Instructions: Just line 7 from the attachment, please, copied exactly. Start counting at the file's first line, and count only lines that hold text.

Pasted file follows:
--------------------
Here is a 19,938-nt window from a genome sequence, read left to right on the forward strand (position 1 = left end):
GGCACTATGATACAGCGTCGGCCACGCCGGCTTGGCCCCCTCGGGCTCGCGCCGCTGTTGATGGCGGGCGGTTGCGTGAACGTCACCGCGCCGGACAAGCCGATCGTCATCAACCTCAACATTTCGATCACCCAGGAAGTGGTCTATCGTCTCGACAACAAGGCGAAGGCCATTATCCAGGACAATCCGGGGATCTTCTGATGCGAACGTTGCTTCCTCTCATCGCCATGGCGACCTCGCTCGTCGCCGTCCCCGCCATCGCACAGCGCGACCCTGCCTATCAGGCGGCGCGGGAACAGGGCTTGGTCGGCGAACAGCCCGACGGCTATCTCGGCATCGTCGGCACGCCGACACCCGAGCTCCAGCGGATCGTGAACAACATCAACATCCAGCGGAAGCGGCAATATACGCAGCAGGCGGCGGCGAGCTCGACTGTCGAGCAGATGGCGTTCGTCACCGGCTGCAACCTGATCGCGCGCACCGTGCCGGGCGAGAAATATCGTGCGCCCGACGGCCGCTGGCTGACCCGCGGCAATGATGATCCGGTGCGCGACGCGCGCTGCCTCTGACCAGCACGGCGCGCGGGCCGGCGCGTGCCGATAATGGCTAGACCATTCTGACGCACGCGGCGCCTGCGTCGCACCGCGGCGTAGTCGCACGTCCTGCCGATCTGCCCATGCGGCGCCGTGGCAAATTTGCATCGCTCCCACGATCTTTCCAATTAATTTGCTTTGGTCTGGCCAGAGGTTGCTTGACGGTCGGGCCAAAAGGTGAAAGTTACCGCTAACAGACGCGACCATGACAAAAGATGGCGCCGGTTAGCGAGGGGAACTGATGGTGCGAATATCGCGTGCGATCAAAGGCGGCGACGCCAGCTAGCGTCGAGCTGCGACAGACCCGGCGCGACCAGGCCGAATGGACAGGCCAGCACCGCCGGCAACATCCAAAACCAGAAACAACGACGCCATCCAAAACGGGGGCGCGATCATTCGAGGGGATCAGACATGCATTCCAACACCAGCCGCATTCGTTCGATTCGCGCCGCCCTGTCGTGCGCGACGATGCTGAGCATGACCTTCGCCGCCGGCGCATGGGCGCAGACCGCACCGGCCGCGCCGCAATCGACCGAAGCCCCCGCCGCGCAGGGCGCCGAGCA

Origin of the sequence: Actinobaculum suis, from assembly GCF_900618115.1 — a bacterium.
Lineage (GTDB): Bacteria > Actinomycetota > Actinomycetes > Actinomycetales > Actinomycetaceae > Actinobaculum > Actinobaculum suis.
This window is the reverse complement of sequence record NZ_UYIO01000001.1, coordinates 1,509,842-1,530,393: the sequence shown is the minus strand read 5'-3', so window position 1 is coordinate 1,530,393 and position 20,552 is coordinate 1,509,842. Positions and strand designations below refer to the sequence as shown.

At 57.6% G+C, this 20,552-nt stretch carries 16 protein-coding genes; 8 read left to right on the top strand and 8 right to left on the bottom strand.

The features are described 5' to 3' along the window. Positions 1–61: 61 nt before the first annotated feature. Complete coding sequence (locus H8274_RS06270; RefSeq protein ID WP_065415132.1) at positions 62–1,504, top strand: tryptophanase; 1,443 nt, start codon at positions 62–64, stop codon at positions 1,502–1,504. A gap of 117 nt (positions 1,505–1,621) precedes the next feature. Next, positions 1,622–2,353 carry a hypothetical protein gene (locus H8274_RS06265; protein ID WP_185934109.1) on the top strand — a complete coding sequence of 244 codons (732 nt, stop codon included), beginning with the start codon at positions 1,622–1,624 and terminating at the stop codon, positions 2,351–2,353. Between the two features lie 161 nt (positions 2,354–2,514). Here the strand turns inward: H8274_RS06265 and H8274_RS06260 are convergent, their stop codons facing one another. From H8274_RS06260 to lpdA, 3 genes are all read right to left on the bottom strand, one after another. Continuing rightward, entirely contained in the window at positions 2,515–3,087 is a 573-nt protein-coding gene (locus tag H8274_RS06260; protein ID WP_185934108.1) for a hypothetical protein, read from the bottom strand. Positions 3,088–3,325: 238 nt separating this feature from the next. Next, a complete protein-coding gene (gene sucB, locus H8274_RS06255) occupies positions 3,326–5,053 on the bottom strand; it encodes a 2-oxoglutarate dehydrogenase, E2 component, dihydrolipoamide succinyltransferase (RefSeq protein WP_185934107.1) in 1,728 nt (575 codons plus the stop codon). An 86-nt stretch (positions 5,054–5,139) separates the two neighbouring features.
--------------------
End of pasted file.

The features are described 5' to 3' along the window. Positions 1–61: 61 nt before the first annotated feature. Complete coding sequence (locus H8274_RS06270; RefSeq protein ID WP_065415132.1) at positions 62–1,504, top strand: tryptophanase; 1,443 nt, start codon at positions 62–64, stop codon at positions 1,502–1,504. A gap of 117 nt (positions 1,505–1,621) precedes the next feature. Next, positions 1,622–2,353 carry a hypothetical protein gene (locus H8274_RS06265; protein ID WP_185934109.1) on the top strand — a complete coding sequence of 244 codons (732 nt, stop codon included), beginning with the start codon at positions 1,622–1,624 and terminating at the stop codon, positions 2,351–2,353. Between the two features lie 161 nt (positions 2,354–2,514). Here the strand turns inward: H8274_RS06265 and H8274_RS06260 are convergent, their stop codons facing one another. From H8274_RS06260 to lpdA, 3 genes are all read right to left on the bottom strand, one after another. Continuing rightward, entirely contained in the window at positions 2,515–3,087 is a 573-nt protein-coding gene (locus tag H8274_RS06260; protein ID WP_185934108.1) for a hypothetical protein, read from the bottom strand. Positions 3,088–3,325: 238 nt separating this feature from the next. Next, a complete protein-coding gene (gene sucB, locus H8274_RS06255) occupies positions 3,326–5,053 on the bottom strand; it encodes a 2-oxoglutarate dehydrogenase, E2 component, dihydrolipoamide succinyltransferase (RefSeq protein WP_185934107.1) in 1,728 nt (575 codons plus the stop codon). An 86-nt stretch (positions 5,054–5,139) separates the two neighbouring features.